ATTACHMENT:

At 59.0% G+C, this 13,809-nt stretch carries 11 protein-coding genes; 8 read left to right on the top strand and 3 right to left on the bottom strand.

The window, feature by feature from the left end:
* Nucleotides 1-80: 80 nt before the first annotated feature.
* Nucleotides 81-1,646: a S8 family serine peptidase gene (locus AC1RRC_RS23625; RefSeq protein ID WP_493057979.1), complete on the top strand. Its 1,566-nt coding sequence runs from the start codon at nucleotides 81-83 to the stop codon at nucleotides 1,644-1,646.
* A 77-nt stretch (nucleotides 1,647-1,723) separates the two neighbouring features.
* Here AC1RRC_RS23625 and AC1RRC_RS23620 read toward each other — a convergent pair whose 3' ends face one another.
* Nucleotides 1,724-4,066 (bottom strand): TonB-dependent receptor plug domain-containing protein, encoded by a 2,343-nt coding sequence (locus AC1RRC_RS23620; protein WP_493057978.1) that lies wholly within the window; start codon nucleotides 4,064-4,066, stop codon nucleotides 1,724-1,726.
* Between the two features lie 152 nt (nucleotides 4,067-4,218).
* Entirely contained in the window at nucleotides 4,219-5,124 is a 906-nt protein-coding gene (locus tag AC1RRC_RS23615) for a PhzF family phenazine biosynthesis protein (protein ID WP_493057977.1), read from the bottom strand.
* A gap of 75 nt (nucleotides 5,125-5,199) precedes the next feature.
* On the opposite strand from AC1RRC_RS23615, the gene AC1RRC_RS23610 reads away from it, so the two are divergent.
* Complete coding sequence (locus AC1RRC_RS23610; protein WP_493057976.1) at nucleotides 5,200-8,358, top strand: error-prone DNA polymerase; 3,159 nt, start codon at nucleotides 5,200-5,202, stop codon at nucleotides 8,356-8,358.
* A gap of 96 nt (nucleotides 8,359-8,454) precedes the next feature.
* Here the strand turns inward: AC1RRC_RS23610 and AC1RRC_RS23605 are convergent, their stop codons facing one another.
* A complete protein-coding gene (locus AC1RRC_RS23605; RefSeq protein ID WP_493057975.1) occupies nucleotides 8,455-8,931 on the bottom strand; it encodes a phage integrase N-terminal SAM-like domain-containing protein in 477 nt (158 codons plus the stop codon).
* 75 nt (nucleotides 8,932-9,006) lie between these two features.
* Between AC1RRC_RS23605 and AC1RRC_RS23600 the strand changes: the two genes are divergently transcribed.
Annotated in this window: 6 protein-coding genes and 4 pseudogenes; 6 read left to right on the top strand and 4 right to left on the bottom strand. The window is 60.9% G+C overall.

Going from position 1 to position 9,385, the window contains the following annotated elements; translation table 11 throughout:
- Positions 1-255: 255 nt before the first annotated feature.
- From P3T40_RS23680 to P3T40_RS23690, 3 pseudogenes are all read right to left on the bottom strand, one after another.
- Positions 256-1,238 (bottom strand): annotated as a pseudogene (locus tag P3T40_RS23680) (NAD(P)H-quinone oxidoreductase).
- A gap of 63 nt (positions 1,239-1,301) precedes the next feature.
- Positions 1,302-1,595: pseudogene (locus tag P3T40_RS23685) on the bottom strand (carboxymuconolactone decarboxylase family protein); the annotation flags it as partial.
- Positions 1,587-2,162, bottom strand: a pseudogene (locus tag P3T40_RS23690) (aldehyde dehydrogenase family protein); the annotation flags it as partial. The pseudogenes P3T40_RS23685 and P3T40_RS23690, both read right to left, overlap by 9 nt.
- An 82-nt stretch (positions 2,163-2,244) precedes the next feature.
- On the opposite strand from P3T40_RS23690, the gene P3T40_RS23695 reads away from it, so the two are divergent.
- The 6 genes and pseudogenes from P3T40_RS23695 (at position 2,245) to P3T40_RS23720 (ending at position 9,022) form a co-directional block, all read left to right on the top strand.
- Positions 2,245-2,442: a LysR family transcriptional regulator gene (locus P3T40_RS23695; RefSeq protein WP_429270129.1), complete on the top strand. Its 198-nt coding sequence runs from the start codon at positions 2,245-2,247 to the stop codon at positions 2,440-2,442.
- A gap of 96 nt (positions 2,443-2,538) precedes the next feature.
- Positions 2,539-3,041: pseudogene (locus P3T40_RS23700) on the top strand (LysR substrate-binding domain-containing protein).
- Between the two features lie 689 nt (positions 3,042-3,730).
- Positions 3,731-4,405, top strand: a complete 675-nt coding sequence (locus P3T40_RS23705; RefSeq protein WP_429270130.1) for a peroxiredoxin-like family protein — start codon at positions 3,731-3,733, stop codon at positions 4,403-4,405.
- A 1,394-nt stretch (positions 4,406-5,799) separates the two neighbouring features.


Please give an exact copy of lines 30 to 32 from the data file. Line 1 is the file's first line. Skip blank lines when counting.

- A gap of 96 nt (positions 2,443-2,538) precedes the next feature.
- Positions 2,539-3,041: pseudogene (locus P3T40_RS23700) on the top strand (LysR substrate-binding domain-containing protein).
- Between the two features lie 689 nt (positions 3,042-3,730).